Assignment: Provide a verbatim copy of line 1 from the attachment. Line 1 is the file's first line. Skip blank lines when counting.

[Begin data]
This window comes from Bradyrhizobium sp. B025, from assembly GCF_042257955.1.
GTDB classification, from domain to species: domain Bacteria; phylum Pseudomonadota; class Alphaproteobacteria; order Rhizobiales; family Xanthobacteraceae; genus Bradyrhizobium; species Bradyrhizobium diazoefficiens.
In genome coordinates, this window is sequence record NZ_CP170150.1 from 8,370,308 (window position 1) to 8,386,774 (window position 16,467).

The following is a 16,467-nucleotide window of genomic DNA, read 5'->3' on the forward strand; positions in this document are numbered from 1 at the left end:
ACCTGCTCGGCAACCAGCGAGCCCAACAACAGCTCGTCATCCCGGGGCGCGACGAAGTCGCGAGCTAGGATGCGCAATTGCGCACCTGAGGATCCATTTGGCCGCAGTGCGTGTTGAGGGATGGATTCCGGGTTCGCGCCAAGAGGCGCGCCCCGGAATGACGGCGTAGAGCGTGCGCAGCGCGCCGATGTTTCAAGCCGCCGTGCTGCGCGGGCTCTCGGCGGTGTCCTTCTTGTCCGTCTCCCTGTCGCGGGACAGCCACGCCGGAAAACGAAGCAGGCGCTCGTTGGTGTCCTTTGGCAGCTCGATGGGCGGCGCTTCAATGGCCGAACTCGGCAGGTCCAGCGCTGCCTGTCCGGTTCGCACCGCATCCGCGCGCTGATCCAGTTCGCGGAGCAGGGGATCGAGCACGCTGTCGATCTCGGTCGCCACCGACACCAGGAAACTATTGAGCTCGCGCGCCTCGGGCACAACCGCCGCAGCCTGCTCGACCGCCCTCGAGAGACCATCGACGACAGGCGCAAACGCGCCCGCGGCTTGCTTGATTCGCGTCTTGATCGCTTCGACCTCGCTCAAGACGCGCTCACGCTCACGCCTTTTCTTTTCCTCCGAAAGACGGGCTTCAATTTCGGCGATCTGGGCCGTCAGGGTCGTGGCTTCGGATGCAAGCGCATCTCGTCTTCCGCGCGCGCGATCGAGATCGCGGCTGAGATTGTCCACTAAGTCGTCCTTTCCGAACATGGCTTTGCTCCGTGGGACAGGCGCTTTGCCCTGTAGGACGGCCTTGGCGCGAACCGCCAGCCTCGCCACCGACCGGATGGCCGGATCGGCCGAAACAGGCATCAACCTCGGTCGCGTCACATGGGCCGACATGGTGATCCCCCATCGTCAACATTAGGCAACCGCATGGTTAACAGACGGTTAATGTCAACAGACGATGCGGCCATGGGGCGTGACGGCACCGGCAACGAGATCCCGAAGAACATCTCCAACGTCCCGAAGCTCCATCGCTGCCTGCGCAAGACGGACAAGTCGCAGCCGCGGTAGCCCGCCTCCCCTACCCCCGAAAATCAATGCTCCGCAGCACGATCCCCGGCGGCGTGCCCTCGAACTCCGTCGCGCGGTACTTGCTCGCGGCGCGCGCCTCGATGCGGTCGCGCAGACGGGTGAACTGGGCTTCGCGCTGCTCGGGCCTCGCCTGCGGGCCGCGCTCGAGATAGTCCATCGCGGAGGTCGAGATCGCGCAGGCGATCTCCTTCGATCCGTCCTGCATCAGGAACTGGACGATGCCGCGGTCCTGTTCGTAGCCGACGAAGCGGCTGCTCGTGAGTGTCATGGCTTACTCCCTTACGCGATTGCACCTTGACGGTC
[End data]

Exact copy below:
This window comes from Bradyrhizobium sp. B025, from assembly GCF_042257955.1.